Bitcoin, the leading cryptocurrency internationally, traded lower on Thursday, falling by 4.03 percent to $23,371 as of 9:37 a.m. Riyadh time.
Ethereum, the second most traded cryptocurrency, was priced at $1,843 falling by 5.33 percent, according to data from Coindesk.
Genesis hires an insider as interim chief and cuts 20 percent of staff
In a statement released on Wednesday, Genesis Trading said its headcount had been reduced by 20 percent and that Chief Operating Officer Derar Islim was appointed interim head of the crypto broker, Reuters reported.
Islim will now replace Michael Moro as CEO.
In recent months, a number of high profile firms have been forced to reduce their workforces due to the so-called “crypto winter.”
According to a Genesis spokesperson, 260 people were employed before the layoffs.
One more victim of the declining interest in digital assets is Genesis Inc., which disclosed exposure to Three Arrows Capital last month.
However, Genesis parent Digital Currency Group took on some of Three Arrows’ liabilities after the crypto broker failed to meet a margin call, outgoing CEO Moro said.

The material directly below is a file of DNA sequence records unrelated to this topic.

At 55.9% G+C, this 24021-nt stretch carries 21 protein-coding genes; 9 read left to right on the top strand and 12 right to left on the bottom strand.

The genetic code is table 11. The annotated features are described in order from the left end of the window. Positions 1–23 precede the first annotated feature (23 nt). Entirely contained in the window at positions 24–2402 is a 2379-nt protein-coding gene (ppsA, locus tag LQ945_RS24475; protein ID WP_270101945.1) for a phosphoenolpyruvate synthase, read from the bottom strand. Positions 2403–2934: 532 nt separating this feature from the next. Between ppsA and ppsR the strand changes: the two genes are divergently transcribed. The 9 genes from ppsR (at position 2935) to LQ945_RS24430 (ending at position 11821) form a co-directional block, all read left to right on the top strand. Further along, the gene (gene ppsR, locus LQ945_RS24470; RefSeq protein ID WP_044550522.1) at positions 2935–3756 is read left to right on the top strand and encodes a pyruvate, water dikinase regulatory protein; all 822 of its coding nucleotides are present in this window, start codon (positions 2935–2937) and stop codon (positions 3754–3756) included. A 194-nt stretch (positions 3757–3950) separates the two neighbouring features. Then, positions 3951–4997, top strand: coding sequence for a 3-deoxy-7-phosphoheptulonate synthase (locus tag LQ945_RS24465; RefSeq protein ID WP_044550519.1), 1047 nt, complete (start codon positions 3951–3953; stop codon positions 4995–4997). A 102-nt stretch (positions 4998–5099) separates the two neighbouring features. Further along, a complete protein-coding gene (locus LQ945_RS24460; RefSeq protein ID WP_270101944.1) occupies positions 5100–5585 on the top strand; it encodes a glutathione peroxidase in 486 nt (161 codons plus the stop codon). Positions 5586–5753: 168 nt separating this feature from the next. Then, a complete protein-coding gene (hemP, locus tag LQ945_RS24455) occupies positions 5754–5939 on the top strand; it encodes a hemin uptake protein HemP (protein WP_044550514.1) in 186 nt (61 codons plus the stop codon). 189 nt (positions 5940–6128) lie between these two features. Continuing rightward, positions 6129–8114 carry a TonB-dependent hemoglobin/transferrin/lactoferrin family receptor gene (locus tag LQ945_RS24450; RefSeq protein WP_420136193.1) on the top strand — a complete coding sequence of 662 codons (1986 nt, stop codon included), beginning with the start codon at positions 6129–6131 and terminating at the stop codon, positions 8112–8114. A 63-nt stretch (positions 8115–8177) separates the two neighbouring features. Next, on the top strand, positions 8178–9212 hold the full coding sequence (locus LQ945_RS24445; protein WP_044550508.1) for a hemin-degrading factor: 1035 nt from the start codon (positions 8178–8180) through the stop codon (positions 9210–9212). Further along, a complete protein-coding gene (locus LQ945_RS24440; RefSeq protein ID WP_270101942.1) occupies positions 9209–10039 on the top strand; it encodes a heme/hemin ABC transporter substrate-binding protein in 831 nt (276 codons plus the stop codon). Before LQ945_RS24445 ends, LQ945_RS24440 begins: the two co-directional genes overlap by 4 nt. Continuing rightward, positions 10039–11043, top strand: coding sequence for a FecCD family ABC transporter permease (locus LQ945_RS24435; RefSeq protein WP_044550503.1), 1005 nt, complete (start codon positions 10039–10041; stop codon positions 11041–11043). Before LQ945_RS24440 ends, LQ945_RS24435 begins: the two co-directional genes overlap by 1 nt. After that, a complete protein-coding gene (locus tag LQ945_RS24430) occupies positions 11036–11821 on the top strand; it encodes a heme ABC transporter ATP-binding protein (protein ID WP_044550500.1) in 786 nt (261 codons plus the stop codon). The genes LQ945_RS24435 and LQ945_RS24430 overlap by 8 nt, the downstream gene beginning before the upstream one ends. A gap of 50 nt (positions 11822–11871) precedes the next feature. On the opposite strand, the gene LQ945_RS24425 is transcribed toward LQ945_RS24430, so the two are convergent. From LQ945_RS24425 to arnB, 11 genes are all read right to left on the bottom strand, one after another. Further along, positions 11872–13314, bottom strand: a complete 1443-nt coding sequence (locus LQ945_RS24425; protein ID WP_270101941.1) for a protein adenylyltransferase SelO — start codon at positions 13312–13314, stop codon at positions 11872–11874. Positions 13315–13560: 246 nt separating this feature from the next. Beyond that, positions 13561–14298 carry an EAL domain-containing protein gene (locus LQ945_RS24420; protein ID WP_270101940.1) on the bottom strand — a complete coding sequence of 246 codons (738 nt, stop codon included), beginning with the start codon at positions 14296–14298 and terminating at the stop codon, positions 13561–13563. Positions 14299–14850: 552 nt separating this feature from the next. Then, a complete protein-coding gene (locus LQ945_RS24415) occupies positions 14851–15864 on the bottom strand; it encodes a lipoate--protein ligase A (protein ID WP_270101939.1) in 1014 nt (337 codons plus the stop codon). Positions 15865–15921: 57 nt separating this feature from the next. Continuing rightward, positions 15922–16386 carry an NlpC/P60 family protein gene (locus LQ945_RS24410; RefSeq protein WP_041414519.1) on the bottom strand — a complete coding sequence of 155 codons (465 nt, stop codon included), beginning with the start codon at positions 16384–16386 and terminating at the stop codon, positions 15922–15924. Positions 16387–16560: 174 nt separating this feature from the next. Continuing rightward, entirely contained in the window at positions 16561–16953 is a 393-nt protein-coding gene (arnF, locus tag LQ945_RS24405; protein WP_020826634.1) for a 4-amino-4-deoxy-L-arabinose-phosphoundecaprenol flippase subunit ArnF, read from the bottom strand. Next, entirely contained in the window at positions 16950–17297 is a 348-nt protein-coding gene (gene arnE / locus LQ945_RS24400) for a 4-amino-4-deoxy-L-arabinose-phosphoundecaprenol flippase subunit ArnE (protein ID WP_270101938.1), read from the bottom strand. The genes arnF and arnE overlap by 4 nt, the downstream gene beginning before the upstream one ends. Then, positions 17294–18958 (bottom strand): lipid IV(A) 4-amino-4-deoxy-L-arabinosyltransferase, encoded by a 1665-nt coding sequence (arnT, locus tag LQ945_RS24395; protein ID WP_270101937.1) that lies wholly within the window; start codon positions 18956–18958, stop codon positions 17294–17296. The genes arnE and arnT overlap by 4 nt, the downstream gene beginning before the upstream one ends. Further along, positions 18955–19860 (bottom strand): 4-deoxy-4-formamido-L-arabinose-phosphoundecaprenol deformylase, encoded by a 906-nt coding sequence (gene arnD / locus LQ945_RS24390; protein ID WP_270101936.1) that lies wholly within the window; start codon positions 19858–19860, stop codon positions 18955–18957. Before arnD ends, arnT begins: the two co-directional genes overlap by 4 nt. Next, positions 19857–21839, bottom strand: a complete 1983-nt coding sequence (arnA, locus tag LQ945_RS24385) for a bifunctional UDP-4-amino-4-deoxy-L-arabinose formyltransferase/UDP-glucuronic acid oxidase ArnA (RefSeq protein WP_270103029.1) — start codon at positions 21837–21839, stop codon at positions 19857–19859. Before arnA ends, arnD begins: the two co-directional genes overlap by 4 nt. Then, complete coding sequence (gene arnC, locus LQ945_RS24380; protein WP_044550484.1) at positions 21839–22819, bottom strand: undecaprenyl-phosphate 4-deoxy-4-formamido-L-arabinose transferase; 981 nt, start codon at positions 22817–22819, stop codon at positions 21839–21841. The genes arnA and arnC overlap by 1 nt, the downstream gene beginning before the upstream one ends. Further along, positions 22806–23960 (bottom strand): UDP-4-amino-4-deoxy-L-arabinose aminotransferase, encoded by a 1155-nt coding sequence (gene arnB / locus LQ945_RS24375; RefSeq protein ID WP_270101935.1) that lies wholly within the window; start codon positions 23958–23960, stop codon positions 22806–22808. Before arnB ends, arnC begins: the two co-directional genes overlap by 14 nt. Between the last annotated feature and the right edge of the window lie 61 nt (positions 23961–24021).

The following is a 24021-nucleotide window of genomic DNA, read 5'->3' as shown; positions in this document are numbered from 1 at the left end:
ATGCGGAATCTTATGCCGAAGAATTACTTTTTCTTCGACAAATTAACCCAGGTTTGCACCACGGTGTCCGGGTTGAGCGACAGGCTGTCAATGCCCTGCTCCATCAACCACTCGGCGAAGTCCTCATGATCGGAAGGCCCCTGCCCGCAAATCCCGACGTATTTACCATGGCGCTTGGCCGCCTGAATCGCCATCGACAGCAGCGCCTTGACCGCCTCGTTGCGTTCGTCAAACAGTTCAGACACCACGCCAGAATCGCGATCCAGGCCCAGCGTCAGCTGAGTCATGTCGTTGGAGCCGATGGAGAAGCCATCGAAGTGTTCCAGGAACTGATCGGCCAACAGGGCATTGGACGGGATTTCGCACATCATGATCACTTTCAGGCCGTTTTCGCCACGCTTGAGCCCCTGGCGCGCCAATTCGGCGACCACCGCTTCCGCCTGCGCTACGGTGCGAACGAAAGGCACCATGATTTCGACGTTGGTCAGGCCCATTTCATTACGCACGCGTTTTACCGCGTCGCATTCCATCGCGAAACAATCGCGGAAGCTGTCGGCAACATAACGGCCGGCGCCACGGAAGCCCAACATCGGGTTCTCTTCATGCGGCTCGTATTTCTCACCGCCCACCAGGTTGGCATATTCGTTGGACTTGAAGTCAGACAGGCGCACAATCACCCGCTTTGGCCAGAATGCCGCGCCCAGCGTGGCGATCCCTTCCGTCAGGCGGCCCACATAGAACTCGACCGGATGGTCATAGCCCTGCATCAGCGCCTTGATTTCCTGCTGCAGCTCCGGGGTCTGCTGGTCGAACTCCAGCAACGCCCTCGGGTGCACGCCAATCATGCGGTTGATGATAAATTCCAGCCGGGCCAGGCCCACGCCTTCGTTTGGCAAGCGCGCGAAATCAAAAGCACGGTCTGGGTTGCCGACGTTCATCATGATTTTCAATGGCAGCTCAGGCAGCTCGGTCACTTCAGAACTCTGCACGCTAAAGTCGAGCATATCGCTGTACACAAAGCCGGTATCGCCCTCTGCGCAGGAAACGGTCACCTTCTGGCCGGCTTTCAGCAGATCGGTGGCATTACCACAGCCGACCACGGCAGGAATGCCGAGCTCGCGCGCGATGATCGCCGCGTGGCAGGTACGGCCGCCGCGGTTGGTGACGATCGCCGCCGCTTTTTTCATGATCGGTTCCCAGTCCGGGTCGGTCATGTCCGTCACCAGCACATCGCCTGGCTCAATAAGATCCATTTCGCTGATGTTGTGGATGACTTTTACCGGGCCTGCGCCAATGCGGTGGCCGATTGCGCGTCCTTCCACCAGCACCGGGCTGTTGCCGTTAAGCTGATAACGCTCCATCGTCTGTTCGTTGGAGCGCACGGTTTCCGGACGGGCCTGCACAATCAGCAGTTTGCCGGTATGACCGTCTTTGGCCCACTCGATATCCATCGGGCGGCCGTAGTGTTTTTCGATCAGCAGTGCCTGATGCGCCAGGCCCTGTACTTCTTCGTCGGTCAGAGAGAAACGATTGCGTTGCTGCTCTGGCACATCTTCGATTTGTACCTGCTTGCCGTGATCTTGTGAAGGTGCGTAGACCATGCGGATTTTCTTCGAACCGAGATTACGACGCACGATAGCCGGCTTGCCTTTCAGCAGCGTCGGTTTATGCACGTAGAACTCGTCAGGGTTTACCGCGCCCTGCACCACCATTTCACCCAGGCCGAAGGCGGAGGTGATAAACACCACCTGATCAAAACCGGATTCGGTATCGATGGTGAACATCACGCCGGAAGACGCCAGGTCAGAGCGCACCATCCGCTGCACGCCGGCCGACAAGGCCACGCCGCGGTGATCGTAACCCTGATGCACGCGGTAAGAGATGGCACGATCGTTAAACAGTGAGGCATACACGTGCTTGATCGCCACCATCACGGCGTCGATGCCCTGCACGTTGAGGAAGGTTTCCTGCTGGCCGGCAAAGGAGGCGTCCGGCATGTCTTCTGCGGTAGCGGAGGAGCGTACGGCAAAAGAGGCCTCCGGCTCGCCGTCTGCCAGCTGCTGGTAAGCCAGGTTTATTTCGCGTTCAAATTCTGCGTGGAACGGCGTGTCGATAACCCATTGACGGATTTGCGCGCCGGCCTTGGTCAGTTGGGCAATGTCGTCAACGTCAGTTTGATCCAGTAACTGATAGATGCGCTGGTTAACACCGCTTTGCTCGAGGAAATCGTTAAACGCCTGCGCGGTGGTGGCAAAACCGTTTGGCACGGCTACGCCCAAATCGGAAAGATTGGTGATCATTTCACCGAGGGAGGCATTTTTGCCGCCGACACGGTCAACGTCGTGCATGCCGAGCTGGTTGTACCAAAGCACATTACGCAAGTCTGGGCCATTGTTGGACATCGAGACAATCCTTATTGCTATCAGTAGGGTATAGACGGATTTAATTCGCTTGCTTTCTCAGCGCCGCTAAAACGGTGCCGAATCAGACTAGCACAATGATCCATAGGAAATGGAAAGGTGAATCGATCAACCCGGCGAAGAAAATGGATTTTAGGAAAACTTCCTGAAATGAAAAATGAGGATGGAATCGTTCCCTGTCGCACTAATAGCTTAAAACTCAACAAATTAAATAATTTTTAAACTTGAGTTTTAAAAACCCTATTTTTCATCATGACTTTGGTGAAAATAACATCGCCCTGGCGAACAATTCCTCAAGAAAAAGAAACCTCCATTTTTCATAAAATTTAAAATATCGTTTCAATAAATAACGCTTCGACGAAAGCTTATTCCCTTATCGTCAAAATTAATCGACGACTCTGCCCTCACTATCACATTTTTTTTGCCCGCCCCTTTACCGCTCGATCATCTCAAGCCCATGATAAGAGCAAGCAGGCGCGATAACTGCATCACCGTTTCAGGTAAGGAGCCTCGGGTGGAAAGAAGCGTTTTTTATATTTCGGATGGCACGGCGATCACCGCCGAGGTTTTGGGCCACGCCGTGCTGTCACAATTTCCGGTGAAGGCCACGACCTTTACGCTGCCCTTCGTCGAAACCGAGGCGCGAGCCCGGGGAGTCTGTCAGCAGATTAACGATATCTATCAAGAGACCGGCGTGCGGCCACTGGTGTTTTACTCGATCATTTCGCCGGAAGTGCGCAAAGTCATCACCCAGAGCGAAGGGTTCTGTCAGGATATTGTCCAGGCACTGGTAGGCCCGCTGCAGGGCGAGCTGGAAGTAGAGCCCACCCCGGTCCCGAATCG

As a senior adviser, Genesis has also hired Tom Conheeney, the former president of SAC Capital and its successor, Point72 Asset Management.
Genesis said it had started searching for a full-time chief executive to guide it through the transition. Moro will advise the company throughout the transition.
Crypto.com gets UK regulatory approval
Crypto.com, a Singapore-based cryptocurrency platform, has registered with Britain’s financial services regulator, Reuters reported.
Crypto.com has been approved to offer crypto asset products and services to customers in the UK in compliance with anti-money laundering and terrorist financing legislation.
“The UK is a strategically important market for us,” said Crypto.com CEO Kris Marszalek, citing the country’s growing crypto adoption and efforts to make it a hub for crypto assets.
Crypto firms are racing to register with financial watchdogs as authorities around the world grapple with how to regulate the sector.
The UK does not regulate cryptocurrencies, and consumers who lose their digital assets are not compensated.
Crypto companies have previously faced backlash after the FCA denied their registration applications.
When it comes to crypto, the watchdog will always be “hawkish” about consumer protection.